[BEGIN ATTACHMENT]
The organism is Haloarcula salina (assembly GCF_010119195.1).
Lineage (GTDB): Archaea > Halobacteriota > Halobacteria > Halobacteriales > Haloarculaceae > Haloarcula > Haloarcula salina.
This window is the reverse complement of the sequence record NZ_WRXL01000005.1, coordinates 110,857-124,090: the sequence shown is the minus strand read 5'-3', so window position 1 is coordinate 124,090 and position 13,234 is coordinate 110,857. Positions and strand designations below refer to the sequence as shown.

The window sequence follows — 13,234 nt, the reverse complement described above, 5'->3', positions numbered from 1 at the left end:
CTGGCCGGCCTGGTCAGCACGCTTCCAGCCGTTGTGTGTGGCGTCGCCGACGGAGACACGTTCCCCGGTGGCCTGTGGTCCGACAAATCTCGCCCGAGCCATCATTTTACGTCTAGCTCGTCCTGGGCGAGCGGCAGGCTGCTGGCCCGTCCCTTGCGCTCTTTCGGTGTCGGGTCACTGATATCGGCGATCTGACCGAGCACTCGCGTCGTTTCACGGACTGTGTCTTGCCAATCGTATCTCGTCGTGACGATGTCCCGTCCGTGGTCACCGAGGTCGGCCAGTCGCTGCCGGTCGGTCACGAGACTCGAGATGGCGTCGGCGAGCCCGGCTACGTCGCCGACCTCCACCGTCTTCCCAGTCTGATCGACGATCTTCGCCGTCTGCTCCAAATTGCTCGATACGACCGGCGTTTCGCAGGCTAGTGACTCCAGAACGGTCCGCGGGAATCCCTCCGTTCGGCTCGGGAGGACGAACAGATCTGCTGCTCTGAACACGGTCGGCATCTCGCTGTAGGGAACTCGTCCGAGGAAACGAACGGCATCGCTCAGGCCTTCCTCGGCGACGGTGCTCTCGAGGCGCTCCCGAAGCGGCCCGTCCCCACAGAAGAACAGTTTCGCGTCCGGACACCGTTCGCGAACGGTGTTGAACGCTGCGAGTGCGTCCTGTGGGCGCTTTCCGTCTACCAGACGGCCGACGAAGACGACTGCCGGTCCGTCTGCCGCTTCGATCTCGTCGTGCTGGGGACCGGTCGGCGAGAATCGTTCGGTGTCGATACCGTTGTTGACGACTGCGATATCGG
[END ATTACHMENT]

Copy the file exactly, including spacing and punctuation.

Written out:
The organism is Haloarcula salina (assembly GCF_010119195.1).
Lineage (GTDB): Archaea > Halobacteriota > Halobacteria > Halobacteriales > Haloarculaceae > Haloarcula > Haloarcula salina.
This window is the reverse complement of the sequence record NZ_WRXL01000005.1, coordinates 110,857-124,090: the sequence shown is the minus strand read 5'-3', so window position 1 is coordinate 124,090 and position 13,234 is coordinate 110,857. Positions and strand designations below refer to the sequence as shown.

The window sequence follows — 13,234 nt, the reverse complement described above, 5'->3', positions numbered from 1 at the left end:
CTGGCCGGCCTGGTCAGCACGCTTCCAGCCGTTGTGTGTGGCGTCGCCGACGGAGACACGTTCCCCGGTGGCCTGTGGTCCGACAAATCTCGCCCGAGCCATCATTTTACGTCTAGCTCGTCCTGGGCGAGCGGCAGGCTGCTGGCCCGTCCCTTGCGCTCTTTCGGTGTCGGGTCACTGATATCGGCGATCTGACCGAGCACTCGCGTCGTTTCACGGACTGTGTCTTGCCAATCGTATCTCGTCGTGACGATGTCCCGTCCGTGGTCACCGAGGTCGGCCAGTCGCTGCCGGTCGGTCACGAGACTCGAGATGGCGTCGGCGAGCCCGGCTACGTCGCCGACCTCCACCGTCTTCCCAGTCTGATCGACGATCTTCGCCGTCTGCTCCAAATTGCTCGATACGACCGGCGTTTCGCAGGCTAGTGACTCCAGAACGGTCCGCGGGAATCCCTCCGTTCGGCTCGGGAGGACGAACAGATCTGCTGCTCTGAACACGGTCGGCATCTCGCTGTAGGGAACTCGTCCGAGGAAACGAACGGCATCGCTCAGGCCTTCCTCGGCGACGGTGCTCTCGAGGCGCTCCCGAAGCGGCCCGTCCCCACAGAAGAACAGTTTCGCGTCCGGACACCGTTCGCGAACGGTGTTGAACGCTGCGAGTGCGTCCTGTGGGCGCTTTCCGTCTACCAGACGGCCGACGAAGACGACTGCCGGTCCGTCTGCCGCTTCGATCTCGTCGTGCTGGGGACCGGTCGGCGAGAATCGTTCGGTGTCGATACCGTTGTTGACGACTGCGATATCGG